Jump to content
Notes_Norton

Looking for a passive way to combine the outputs of 4 synth modules.

Recommended Posts

Looking for a passive way to combine the outputs of 4 synth modules.

My old Samson MPL1204 Mixers are getting old and cranky (http://www.samsontech.com/samson/products/mixers/mpl-mixers/mpl1204/).

I have spares, and repairing them is a bother. I pull one out, send it to the repair shop, put a spare in. It doesn't happen that often, but it's getting more frequent, and I don't want it to fail on the gig. I lost one channel, and I have one unused channel. That was a close call.

So something new is in order.

There is no small 12 compact mixer that I can find that has 12 true channels. Both the "Alesis MultiMix 12R Rackmount Mixer" and the "Behringer Eurorack Pro RX1202FX Rackmount Mixer with Effects" are really 10 channel mixers with the last two channels stereo. The Behringer looks better because it has balanced outs, but I'll be short one channel with no spare.

So I thought of this solution. I have 4 synth modules that take up 4 channels in my mixer.

I'd like a passive way to mix the outputs of 4 mono synths (1/4" phone jacks/plugs) to one channel. I don't need volume, eq or anything like that. Just a way to mix them together without creating an impedance mismatch or anything else I may not know about.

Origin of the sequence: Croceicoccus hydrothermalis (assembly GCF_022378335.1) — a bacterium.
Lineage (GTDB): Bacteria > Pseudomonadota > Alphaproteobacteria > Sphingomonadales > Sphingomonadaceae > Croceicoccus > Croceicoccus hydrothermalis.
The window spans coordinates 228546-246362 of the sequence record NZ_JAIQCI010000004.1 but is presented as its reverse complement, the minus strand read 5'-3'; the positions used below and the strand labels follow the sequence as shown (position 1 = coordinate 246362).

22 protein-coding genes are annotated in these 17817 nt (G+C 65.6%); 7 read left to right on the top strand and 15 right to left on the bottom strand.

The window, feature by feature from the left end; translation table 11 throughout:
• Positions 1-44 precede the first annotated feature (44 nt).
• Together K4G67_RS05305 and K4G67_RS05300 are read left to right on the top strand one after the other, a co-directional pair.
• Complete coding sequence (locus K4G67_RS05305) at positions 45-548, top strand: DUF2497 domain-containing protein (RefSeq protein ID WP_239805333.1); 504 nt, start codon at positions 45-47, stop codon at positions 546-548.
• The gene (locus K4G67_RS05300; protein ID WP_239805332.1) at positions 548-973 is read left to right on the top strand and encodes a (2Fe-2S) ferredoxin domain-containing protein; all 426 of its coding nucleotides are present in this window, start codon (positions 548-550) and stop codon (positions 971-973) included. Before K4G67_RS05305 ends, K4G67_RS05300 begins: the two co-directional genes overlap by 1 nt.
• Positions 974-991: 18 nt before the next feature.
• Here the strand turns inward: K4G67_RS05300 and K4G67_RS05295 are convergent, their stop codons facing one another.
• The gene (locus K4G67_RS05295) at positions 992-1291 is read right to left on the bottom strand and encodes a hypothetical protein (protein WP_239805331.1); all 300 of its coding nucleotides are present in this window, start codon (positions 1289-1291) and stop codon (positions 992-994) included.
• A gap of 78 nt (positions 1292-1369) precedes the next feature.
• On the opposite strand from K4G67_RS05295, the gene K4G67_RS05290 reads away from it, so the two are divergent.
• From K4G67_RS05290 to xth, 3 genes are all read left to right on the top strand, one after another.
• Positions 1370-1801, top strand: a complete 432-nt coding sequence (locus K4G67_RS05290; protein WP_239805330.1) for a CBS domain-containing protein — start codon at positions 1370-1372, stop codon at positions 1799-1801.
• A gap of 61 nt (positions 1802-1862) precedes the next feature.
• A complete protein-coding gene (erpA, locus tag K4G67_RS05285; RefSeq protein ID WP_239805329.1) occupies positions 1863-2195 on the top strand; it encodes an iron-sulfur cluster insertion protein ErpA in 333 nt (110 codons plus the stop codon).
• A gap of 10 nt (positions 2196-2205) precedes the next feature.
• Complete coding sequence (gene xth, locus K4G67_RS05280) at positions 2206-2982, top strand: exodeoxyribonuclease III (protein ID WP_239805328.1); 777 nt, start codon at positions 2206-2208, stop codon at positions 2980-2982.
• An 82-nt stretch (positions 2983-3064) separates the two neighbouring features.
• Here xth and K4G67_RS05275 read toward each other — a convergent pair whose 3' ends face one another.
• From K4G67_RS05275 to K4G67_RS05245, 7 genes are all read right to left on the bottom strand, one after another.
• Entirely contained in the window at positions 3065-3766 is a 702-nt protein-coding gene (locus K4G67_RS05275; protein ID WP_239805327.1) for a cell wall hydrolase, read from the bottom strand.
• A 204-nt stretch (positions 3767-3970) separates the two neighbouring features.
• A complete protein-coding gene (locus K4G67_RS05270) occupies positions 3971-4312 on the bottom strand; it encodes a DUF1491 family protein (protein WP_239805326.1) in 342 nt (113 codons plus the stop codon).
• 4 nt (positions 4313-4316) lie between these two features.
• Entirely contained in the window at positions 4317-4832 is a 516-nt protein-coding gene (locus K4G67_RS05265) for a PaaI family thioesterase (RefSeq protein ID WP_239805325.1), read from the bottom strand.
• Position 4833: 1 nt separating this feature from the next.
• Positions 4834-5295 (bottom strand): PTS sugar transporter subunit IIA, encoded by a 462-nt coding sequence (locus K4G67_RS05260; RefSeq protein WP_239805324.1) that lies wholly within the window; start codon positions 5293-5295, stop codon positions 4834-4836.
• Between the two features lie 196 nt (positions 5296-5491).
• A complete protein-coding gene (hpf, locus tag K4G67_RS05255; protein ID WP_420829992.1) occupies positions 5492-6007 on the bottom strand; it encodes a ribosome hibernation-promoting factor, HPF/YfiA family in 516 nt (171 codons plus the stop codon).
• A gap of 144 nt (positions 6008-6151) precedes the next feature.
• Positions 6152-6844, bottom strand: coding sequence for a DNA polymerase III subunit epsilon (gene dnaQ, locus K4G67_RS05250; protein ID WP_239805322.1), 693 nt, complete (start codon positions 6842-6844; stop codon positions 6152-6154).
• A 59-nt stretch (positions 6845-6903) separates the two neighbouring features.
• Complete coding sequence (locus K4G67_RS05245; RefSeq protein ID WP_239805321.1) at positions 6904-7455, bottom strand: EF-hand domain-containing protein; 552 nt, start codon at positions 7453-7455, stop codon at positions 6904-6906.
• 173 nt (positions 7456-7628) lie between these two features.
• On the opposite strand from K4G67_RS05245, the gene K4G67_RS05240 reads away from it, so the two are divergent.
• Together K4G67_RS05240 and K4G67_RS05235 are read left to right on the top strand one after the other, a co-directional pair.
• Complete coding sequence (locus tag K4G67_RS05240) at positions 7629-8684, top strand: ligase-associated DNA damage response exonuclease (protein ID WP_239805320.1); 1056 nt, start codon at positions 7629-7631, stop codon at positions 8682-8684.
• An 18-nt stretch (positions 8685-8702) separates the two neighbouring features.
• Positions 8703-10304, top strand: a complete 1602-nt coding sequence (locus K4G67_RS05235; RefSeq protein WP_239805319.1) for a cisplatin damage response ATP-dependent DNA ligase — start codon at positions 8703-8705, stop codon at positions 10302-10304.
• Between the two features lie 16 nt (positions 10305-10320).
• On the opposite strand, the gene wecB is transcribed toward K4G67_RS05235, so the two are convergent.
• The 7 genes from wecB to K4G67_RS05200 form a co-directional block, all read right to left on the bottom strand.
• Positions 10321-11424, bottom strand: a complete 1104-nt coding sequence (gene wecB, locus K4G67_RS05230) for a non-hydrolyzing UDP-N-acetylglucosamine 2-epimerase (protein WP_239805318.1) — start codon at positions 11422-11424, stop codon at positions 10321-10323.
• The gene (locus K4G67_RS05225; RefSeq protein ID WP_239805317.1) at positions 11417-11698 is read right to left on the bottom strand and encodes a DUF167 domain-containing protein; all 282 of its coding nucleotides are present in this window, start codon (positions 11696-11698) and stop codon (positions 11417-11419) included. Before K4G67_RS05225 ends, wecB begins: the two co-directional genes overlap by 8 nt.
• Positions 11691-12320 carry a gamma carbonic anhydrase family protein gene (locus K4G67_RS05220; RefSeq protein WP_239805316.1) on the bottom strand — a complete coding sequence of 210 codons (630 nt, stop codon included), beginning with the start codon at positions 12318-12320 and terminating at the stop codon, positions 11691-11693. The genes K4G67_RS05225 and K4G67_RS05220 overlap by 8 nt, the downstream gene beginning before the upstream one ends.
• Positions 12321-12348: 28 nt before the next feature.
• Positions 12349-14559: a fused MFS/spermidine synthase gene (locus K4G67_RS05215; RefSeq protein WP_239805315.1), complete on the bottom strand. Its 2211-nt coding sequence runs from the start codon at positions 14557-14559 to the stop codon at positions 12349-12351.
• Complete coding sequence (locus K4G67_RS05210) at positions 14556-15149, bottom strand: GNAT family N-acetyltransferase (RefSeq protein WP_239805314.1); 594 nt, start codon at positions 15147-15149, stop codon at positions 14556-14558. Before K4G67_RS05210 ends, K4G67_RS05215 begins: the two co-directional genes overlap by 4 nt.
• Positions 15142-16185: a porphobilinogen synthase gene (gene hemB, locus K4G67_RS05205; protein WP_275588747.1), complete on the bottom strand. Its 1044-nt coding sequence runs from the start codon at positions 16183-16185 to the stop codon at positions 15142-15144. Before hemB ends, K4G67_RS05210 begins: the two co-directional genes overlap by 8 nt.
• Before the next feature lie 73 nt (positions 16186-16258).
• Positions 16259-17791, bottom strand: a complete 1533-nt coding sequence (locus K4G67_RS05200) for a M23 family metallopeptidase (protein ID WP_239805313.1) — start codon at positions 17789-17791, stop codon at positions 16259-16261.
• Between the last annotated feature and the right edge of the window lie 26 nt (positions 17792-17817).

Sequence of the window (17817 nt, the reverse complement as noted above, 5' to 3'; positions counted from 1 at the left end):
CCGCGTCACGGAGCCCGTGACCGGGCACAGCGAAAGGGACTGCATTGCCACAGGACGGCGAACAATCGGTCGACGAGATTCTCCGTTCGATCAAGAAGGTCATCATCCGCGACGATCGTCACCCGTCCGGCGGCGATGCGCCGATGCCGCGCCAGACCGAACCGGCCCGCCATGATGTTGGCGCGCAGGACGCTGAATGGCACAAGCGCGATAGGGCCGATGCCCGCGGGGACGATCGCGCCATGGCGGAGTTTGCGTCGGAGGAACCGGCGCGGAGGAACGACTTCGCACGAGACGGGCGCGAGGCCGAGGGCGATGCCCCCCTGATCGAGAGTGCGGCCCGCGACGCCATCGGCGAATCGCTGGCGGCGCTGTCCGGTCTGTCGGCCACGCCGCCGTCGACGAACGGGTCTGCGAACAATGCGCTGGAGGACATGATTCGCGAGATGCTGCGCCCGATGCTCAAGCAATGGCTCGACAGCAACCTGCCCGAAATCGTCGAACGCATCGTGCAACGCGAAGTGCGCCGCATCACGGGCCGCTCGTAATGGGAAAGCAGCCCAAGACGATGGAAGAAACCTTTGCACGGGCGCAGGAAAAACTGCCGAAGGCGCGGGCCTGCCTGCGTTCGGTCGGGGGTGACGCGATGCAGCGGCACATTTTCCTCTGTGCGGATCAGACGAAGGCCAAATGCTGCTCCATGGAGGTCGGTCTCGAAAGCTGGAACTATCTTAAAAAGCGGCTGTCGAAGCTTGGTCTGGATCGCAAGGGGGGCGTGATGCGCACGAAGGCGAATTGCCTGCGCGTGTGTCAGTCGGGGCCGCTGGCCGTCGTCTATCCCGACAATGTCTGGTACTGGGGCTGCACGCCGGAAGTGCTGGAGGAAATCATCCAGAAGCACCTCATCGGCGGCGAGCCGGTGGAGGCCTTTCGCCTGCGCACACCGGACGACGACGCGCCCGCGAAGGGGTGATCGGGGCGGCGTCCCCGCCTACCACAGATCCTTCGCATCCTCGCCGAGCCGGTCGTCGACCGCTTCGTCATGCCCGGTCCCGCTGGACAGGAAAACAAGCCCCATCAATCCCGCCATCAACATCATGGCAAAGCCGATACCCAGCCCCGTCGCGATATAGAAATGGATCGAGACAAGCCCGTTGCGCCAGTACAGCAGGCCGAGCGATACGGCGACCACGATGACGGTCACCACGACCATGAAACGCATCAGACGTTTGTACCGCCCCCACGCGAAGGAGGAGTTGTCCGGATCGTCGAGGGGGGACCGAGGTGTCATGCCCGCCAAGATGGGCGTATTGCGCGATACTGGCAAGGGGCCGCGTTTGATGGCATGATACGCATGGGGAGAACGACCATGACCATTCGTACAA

Someone must make one. I'm searching sites but am having any luck. Perhaps I don't know what it's called.

Thanks.
Notes

 

Share this post


Link to post
Share on other sites

Probably not the best solution, but I used this to combine several of my synths before sending one cable to a mixer (plus you'll need a small rack if you don't use one already).  Another solution is to get a small mixer (maybe with just four inputs?) and send the output from that to your primary mixer.

Rolls-RM203x-1.jpg

Rolls-RM203x-3.jpg

Share this post


Link to post
Share on other sites

I used to use an older version Mackie 1202 VLZ mixer to combine my various synths and modules into a "synth" mix, before sending it to the sound card in my PC.

1748376803_Mackie1202.jpg.1286c3a73b1e92654ec2cb88dfa4e0cc.jpg

Share this post


Link to post
Share on other sites

Why does it have to be passive?

Both of the suggestions above are active...

I really do not think you will find a passive mixer because of the impedance issues you mention. I did a search on "passive audio mixer" and google gave me a passive DI box and a load of small, cheap active mixers.

How come you are not going for a new mixer that would suit your instrument requirements? Space? Budget?

Share this post


Link to post
Share on other sites
Posted (edited)

[This was in reply to abacab - Andy decided to jump in the middle while I was typing!  LOL.]

That's funny!  That's the exact mixer I used to send the feed from the Rolls to (my main mixer was a Mackie CFX16).  See?  From the Rolls in the top unit in the top rack on the left, to the Mackie 1202VLZ on top of the rack with the Korg MS2000R in it.